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The backstory: The race to make more efficient and affordable electric vehicles (EVs) has been heating up over the past decade. While Tesla is still in the lead as far as EV manufacturing and sales go, its growth is starting to slow down just as Chinese EV manufacturers see sped-up growth. This makes sense – China is the world’s largest market for EVs and cars in general. According to Counterpoint Research in Hong Kong, about a quarter of passenger vehicles sold in China in 2022 were either EVs or hybrid vehicles.
While the main price concerns with EVs have to do with their expensive batteries, China is the world leader in making EV batteries, which it can do at a lower cost than others. It leads the supply chain and has easier access to raw battery materials like lithium and cobalt. Chinese company BYD is the nation’s industry leader at the moment, but competition is fierce. BYD is reported to have sold 128,196 EV passenger cars in June, up 84% from the same time last year.
The development: On Monday, one of the world’s biggest car shows, the IAA Mobility, opened in Munich, Germany, and it’s already clear that EVs are dominating the focus of this event. Tesla is ready to make its mark, expected to reveal a new version of its mass-market Model 3. But Chinese EV-makers like BYD are looking to really start expanding in the world EV market, using this show as the chance to win over Europe.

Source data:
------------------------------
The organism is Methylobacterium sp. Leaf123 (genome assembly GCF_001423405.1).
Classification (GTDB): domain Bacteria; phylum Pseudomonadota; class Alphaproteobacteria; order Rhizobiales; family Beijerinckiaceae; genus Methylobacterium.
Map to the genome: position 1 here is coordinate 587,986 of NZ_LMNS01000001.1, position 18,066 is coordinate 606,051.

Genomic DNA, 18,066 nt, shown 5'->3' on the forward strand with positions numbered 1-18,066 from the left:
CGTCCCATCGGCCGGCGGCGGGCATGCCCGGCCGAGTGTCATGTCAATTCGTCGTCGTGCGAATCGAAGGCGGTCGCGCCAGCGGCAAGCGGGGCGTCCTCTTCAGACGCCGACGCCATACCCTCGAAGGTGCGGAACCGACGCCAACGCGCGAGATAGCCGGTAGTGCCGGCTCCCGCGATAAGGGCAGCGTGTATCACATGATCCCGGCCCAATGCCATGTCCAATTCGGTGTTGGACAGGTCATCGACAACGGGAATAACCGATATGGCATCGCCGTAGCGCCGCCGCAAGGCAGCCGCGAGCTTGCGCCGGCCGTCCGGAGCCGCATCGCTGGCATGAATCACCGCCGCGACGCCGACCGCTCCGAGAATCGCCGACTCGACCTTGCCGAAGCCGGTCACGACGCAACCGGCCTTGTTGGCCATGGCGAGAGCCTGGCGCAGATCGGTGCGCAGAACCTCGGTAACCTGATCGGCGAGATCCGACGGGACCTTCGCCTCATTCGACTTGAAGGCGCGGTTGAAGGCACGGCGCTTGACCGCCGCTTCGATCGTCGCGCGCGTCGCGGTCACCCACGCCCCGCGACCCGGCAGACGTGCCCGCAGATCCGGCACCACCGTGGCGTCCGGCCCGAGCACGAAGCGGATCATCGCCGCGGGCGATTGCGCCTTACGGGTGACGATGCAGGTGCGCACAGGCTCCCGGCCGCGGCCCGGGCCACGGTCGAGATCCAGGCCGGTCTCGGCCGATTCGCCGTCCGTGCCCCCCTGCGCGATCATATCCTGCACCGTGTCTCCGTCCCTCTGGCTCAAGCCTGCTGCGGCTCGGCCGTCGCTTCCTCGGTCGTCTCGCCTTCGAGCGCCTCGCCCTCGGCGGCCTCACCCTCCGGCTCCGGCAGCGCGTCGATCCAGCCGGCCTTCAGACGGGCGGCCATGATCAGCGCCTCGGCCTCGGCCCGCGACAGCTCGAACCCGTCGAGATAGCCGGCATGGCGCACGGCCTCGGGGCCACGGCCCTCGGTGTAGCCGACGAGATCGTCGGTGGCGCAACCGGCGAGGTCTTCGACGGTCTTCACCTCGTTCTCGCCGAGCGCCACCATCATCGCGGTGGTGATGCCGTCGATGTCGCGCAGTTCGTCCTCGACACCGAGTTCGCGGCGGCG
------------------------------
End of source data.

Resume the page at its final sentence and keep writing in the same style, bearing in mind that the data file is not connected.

About 41% of the companies participating in this year’s IAA show are based in Asia. European carmakers are seeing how Chinese manufacturers are able to make EVs at a lower price, making their vehicles more consumer-friendly. According to researchers at Jato Dynamics, in the first half of 2022, the average EV in China cost less than €32,000 (US$34,500) compared to about €56,000 (US$60,000) in Europe. So far in 2023, Chinese carmakers reportedly saw their European sales make up 8% of the EV market there, which is up from 6% last year and 4% in 2021.
“I believe the time has come for Chinese brands,” BYD chairman Wang Chuanfu said at a BYD event earlier this year. “It’s an emotional need for the 1.4 billion Chinese people to see a Chinese brand becoming global.”
"The electric car market with its many new players will be divvied up over the next few years and people want to know: who is offering what?" said Jan Burgard from the Berylls automotive consulting group to the Handelsblatt financial daily.
"The more electric cars we have, the more we can benefit from economies of scale," Volkswagen CEO Oliver Blume said, “impressed” by China’s progress in EV tech and manufacturing.